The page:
Through the Criminal and Juvenile Justice Clinic, she partnered with retired Clinical Professor of Law Randolph Stone to represent youth, particularly those charged as adults for criminal cases. Their work was influential in ending “life without parole” for juveniles. Conyers now supervises law students at the clinic as they provide direct client representation and work on policy and legislative issues.
Beyond UChicago, Conyers lectures and teaches on trial advocacy and skills, including presentations for the National Institute of Trial Advocacy, the National Association of Criminal Defense Lawyers, the National Legal Aid & Defender Association, the National Trial Lawyers College, the New York State Defender Association, the Illinois State Appellate Defender’s Office, Public Defender Offices around the country, and Harvard University.
Alumni honoree: Thomas L. Fisher
Thomas Fisher’s journey of racial justice has taken him from the city’s South Side to emergency medicine, public policy and the private sector. He has worked over two decades to make health care systems more just and efficient while serving the community where he was raised.
A board-certified emergency medicine physician at the University of Chicago Medical Center, Fisher launched his career by building a community-medical center collaboration to produce research and interventions that transform emergency department approaches to vulnerable communities. Another way he built capacity to improve the health of underserved populations is through “Ask the Doctor,” a monthly community discussion held in partnership with the New Community Program/Woodlawn. In laying the foundation for Project Brotherhood, a clinic in Woodlawn that offers men free haircuts to encourage primary care, and through mentoring Chicago Public School students, Fisher gathered lessions that he used to reshape the systems that create ill health and deliver substandard health care.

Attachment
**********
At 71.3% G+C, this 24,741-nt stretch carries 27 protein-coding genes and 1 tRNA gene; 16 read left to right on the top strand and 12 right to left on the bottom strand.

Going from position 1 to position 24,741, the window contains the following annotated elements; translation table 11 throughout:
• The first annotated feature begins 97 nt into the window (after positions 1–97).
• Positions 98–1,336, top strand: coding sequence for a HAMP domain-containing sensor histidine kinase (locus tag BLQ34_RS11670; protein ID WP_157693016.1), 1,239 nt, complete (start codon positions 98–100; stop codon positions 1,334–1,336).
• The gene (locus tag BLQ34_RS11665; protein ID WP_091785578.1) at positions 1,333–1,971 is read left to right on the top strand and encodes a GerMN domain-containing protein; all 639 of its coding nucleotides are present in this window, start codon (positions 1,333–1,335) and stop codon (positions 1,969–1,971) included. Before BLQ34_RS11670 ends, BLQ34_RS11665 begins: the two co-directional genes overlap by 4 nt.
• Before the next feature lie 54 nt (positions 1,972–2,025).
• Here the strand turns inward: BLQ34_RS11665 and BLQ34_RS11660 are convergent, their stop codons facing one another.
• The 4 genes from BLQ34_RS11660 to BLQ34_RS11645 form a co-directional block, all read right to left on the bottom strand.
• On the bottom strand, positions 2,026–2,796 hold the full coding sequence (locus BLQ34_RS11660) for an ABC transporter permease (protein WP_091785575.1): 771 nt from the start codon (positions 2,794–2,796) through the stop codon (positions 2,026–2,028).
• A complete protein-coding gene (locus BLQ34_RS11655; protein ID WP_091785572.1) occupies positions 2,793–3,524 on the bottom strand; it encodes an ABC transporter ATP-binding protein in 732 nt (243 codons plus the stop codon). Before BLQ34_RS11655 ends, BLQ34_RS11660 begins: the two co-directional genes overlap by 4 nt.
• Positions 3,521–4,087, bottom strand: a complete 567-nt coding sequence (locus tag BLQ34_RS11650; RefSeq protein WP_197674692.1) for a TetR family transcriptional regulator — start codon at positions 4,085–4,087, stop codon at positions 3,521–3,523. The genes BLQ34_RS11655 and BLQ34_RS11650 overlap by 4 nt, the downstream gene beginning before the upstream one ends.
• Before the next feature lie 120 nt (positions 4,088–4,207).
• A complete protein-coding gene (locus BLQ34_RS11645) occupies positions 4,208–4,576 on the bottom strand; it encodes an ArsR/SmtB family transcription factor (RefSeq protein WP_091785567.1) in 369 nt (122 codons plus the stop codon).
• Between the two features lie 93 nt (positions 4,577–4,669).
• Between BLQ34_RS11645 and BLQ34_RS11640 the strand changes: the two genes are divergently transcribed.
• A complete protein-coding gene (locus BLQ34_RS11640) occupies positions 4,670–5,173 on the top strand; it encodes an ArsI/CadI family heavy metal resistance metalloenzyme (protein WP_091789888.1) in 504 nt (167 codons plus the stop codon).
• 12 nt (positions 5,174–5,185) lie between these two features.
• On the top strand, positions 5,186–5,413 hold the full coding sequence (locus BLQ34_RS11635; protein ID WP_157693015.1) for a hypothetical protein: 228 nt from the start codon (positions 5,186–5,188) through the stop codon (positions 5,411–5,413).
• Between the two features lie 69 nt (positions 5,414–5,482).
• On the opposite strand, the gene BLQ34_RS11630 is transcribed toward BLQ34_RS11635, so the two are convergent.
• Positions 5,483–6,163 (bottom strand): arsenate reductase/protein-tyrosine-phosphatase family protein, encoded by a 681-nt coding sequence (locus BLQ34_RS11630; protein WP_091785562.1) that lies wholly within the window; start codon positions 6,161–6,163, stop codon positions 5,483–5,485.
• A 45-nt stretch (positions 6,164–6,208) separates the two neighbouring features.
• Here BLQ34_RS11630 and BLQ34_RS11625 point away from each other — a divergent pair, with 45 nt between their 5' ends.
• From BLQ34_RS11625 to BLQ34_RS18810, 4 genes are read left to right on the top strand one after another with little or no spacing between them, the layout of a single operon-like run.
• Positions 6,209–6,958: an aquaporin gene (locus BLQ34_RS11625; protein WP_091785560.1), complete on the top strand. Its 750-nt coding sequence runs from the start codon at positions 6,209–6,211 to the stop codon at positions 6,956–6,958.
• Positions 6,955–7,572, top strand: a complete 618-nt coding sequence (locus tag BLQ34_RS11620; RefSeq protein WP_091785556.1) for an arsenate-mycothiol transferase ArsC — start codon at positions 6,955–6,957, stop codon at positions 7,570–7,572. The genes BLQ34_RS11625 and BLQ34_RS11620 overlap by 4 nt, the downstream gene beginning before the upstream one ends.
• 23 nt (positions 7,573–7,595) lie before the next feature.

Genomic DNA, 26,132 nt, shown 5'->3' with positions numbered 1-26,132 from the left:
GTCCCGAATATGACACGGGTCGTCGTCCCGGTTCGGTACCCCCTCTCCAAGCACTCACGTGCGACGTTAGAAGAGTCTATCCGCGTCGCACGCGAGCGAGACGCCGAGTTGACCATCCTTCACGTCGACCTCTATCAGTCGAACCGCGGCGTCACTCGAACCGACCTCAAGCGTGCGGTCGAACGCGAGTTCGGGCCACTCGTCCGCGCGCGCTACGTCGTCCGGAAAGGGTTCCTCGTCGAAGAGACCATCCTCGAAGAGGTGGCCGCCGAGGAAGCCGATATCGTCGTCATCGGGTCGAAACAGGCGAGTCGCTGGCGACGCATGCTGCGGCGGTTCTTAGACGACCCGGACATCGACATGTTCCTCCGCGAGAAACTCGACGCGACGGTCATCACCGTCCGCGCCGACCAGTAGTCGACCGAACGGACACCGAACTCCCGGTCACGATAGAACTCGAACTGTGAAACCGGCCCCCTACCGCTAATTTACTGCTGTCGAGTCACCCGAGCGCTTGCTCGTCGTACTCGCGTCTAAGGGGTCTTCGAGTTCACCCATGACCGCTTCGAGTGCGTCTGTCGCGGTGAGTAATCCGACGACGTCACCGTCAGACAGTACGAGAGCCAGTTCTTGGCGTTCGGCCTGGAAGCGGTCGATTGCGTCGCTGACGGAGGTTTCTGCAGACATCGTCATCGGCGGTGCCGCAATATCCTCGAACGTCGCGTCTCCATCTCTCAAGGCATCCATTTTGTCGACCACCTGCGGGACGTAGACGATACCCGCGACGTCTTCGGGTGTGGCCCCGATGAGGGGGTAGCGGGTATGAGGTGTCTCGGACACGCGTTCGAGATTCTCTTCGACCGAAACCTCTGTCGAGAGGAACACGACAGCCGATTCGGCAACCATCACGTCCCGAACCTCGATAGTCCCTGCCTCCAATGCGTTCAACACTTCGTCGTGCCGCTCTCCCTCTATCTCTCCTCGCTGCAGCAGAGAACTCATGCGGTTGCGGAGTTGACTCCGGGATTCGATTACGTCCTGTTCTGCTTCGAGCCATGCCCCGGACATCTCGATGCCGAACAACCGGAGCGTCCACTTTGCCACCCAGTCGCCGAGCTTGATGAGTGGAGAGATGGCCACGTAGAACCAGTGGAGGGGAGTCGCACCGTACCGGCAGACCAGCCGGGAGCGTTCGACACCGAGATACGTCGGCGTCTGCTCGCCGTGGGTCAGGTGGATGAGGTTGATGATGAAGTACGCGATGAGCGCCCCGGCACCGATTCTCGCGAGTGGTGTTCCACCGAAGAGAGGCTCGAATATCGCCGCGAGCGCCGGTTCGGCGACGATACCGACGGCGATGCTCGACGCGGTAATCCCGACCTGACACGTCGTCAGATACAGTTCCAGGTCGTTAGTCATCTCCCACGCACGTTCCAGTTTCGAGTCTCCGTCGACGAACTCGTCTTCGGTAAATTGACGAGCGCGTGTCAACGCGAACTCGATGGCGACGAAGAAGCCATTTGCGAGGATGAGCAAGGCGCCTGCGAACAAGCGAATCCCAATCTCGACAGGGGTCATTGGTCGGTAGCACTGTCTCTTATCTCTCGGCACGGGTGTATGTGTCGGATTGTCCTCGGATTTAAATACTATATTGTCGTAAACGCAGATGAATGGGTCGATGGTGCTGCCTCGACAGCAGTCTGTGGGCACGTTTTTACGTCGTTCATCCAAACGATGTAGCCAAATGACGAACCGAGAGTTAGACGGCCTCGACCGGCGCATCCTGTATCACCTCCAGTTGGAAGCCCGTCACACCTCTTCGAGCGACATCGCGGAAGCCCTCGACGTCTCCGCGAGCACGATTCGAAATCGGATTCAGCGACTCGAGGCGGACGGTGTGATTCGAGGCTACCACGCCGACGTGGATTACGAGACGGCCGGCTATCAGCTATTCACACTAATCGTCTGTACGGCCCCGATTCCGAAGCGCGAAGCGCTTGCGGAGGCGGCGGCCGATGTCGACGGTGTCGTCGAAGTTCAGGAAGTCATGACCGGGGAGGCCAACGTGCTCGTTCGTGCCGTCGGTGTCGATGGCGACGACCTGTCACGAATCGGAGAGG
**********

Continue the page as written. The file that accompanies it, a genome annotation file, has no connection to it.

“Thomas has been an ardent supporter of not leaving communities and people behind as health care changes in our modern age,” said Leif Elsmo, executive director of the Office of Community Relations at UChicago Medicine. “He's done this at the policy level and as a practicing physician.”